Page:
Our Dad ran a business, and he would be proud of what Joe has done with JT’s Pizza. It takes some courage to start a business — statistics tell us that a lot of new start-ups fail within the first year — but Joe has produced tasty products, focused on customer service, paid attention to the bottom line, and grown the business from a shop that prepared pizzas for the bar next door’s patrons to an operation that now offers an extensive menu and has lots of carry-out and delivery customers in addition to providing the food service at the Bier Stube North. Buying the Bier Stube North and consolidating the operations is a big next step, but it’s also a logical one. And it all starts with pretty darned good pizza.
So here’s a tip of the cap to JT’s Pizza and Pub and its owner Joe Hartnett, one of those small business owners who take risks, create jobs, and help our economy grow. If you find yourself in north Columbus with a hankering for a pizza, a Philly cheese steak sub, or a cold adult beverage, stop by JT’s Pizza and Pub, won’t you?
They’ve just finished a new building project in the Market Street area of New Albany, a short walk from our home. A Mellow Mushroom Pizza Bakers shop is moving in and will be opening soon.
For years, Eagles Pizza has dominated the New Albany dine-in pizza market, without any real competition for the crown. Now there will be competition. Does anyone know if Mellow Mushroom makes a good pie?
Driving home from the airport tonight, the road was clogged with pizza delivery vehicles. Jet’s Pizza, Donatos, Papa John’s . . . the pizza armada was out in full force, brutishly hogging the thoroughfares and (literally) feeding America’s insatiable appetite for that boxed, lukewarm combination of crust, tomato sauce, cheese, and toppings.
It seems like Friday night is the biggest night for pizza delivery, in Columbus at least, and the “fun facts” section of pizzadelivery.com supports that hypothesis. It states that half of all the pizzas sold in American are sold on Friday and Saturday night. (Super Sunday is the biggest pizza delivery night of the year, of course, but that’s a Super Special Occasion.)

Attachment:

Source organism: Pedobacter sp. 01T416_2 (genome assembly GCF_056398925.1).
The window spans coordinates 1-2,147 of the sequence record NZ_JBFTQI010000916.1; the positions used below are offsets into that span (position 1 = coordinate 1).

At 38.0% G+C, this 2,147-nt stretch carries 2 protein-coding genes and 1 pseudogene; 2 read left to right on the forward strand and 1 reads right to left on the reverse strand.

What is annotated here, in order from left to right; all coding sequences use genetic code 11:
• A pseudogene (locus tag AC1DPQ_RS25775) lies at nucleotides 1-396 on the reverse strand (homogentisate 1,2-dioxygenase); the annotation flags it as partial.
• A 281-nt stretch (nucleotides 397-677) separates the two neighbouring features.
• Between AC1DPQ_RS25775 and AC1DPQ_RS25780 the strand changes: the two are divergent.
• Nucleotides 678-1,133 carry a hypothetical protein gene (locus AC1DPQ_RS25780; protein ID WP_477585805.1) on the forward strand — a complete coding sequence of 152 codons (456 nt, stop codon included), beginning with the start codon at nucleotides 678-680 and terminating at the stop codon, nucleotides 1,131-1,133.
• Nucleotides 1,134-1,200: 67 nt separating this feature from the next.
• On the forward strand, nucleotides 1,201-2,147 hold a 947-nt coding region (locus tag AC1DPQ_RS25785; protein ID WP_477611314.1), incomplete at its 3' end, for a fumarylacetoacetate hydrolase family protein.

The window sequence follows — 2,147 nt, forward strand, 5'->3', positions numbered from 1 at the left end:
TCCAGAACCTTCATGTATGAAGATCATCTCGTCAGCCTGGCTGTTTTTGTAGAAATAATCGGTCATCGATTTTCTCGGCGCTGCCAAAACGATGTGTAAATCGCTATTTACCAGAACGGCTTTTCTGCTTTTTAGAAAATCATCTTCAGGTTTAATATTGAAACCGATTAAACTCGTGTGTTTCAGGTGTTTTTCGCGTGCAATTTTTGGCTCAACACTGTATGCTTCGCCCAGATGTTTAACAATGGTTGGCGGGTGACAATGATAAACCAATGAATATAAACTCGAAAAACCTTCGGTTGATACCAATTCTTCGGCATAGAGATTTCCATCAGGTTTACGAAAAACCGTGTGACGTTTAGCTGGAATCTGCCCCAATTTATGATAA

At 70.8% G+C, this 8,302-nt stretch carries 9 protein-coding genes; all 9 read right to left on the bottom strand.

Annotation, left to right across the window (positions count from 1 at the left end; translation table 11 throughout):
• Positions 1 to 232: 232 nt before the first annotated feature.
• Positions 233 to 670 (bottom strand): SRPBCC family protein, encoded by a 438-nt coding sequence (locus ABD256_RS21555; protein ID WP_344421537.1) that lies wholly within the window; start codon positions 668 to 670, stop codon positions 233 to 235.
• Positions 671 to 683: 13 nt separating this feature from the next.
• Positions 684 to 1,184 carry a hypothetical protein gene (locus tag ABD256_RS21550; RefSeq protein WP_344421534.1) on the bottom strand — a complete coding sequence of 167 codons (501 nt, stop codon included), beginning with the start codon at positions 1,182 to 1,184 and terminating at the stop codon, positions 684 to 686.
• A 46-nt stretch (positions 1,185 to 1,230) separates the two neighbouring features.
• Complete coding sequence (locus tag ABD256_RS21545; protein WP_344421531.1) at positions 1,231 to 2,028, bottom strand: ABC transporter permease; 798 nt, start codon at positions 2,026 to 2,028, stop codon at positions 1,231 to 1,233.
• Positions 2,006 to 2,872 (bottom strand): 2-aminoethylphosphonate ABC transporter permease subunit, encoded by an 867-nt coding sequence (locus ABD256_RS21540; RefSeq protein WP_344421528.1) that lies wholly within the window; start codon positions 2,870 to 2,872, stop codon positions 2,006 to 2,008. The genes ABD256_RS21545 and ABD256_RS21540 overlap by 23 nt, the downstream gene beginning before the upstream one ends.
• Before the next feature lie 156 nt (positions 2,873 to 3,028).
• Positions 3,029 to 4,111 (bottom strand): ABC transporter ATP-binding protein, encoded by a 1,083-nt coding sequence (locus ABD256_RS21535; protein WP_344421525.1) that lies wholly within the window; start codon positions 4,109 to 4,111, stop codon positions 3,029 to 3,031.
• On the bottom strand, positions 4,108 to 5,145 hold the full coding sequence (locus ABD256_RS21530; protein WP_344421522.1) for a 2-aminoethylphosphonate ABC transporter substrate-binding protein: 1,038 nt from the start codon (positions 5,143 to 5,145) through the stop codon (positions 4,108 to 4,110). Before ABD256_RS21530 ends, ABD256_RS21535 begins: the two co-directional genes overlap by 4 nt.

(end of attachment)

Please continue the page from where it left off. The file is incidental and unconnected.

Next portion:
Why is delivery pizza so popular on Friday night? I’m guessing that most of that pizza is eaten by families. Mom and Dad are exhausted by the time Friday night rolls around, the idea of fixing some kind of sit-down meal is anathema, and pizza at least allows the family to do something together. Mix in sleepovers, football games, and the other activities that command the activities of kids these days and you end up with a night where a food option that people can slam down on the go makes sense.
I’d also bet that Saturday morning is the biggest time for consumption of cold pizza.
That’s right — a knife and fork. De Blasio went to a well-known Staten Island pizzeria for a sit-down meal, started strong by ordering a sausage and smoked mozzarella pie, and then botched it by carving up his slice with a knife and spearing each piece with a fork. New Yorkers went bonkers, and the media wondered aloud whether de Blasio had lost some of his street cred as a result. For a guy who has presented himself as a two-fisted fighter for the little guy, eating pizza with a knife and fork seems awfully . . . prissy. It’s the sort of thing your great-aunt Gertrude might do with a look of stern disapproval on her face.
De Blasio defended his blunder by saying that in his “ancestral homeland” — his mother is Italian — people eat pizza with a knife and fork. Please! Everyone knows that pizza in its modern form is an American invention, and the American way of eating it is to grab a slice by hand and gobble it down. You end up with fingers that are covered in a greasy orange glaze, a mound of wadded napkins also stained orange, and a contented look on your face for having enjoyed the complete pizza experience. Eating pizza with a knife and fork is not only vaguely insulting, it also misses out on half the fun.
Good Lord! Does de Blasio use a knife and fork to eat a New York dirty water hot dog, or a doughnut? Imagine a Chicago pol using utensils to eat a dripping Italian beef sandwich, or the mayor of the City of Brotherly Love using a fork to finish off a Philly cheesesteak, or Memphis’ mayor using a knife and fork to eat a mound of ribs. It’s unthinkable!
As part of a House/Senate Compromise bill to avoid a government shutdown efforts by the Obama administration to take unhealthy foods out of school lunch programs by limiting starches and increasing fruits, vegetables and whole grains was thwarted by heavy lobbying from food companies that make frozen pizzas, the salt industry and potatoes growers. It looks as though pizza and french fries two of the biggest culprits of poor diet will remain on the menu.